Learning from ethics in dementia research

Digital Health

Collaborators University College Cork, Fontys University of Applied Sciences, University of Technology Sydney, University of Maryland, University of Waterloo, University of Limerick

Abstract

We look at how HCI researchers working in the area of dementia are modelling ethical stances to ensure researcher-participant relationships focus on meaningful engagement and care.

Method

We interviewed 22 HCI researchers with experience working in dementia care contexts.

Takeaways

Ethical Review Boards, in prioritising the protection of human subjects, can inadvertently bar the full inclusion of people living with dementia in socially-oriented research.

Engaging in participatory research in HCI raises numerous ethical complexities such as consent, researcher relationships, and participant compensation. Doing HCI work in the area of dementia amplifies these issues, and researchers in this area are modelling ethical stances to ensure researcher-participant relationships focus on meaningful engagement and care.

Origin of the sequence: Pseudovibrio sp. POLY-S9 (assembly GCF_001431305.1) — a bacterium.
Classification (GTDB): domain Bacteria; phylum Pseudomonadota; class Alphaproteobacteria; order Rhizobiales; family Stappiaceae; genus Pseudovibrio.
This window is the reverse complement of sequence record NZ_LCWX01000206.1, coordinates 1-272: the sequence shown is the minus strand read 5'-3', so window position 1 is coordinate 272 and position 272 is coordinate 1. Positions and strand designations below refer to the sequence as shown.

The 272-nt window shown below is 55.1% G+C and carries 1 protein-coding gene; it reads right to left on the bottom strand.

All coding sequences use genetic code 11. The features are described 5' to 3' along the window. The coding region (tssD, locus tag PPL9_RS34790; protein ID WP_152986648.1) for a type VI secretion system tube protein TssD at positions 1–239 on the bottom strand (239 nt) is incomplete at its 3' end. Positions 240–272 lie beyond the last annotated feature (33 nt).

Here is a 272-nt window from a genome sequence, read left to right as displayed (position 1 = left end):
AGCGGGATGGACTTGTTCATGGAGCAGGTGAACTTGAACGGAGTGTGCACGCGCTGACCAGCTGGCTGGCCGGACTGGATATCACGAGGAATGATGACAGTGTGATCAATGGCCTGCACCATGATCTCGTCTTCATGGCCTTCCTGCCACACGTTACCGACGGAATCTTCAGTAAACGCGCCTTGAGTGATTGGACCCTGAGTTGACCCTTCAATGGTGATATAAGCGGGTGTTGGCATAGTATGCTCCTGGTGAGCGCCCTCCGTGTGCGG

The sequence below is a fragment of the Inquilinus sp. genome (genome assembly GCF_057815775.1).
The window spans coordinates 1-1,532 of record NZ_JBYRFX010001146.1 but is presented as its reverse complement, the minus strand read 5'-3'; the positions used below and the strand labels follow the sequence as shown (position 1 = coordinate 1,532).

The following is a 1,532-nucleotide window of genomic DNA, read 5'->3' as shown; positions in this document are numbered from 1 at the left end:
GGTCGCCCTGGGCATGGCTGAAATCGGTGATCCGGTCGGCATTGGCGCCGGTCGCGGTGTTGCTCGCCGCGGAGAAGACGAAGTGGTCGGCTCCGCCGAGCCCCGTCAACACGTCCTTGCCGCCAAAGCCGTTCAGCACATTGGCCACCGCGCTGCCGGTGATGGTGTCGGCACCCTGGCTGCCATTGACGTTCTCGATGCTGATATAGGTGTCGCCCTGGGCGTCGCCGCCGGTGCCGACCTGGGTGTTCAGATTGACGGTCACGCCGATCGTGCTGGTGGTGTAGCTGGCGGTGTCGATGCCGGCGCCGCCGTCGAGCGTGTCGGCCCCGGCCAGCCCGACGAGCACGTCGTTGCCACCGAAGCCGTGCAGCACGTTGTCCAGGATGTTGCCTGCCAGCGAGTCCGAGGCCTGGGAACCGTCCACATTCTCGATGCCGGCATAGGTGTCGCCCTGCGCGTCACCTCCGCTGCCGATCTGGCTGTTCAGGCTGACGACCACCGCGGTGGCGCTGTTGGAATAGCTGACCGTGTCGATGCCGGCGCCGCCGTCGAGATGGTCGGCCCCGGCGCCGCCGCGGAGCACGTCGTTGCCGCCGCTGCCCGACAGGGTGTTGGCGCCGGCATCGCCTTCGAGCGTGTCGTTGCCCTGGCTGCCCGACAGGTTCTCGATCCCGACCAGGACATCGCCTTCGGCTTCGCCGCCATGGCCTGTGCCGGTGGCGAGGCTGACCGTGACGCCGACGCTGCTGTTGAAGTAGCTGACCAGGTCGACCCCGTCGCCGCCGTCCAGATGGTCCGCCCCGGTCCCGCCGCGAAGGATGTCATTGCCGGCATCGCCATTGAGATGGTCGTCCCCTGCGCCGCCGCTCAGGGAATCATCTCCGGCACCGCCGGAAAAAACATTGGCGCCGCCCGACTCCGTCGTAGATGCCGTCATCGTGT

This paper presents an insight into the kinds of ethical foci required when doing design research with people living with dementia and their carers. We interviewed 22 HCI researchers with experience working in dementia care contexts.

Our qualitative analysis outlines subsequent lessons-learned, such as recognition of the participants, self-care, research impact, and subjectivity in ethical review boards. Furthermore, we found the complexity of navigating both “everyday” and more formal institutional ethics in dementia research has implications beyond the context of working with people with dementia and outline key considerations for ethical practices in socially orientated HCI research.

Takeaways

Ethical Review Boards, in prioritising the protection of human subjects, can inadvertently bar the full inclusion of people living with dementia in socially-oriented research. This being so, researchers in the field have gained a variety of insight into the ethical complexities when it comes to working in HCI.

Our analysis of interviews produced two overarching themes: guidelines vs situated practice, and emotion and everyday experiences.

We proceed from our findings to emphasise directions that are applicable in all HCI research that seeks to work with marginalised populations: designing for technological end of life, re-framing impact and aiming for research clarity.

Publications

Flexible, Everyday: Learning from Ethics in Dementia Research

  1. James Hodge
  2. Sarah Foley
  3. Rens Brankaert
  4. Gail Kenning
  5. Amanda Lazar
  6. Jennifer Boger
  7. Kellie Morrissey

2020CHI '20: Proceedings of the 2020 CHI Conference on Human Factors in Computing Systems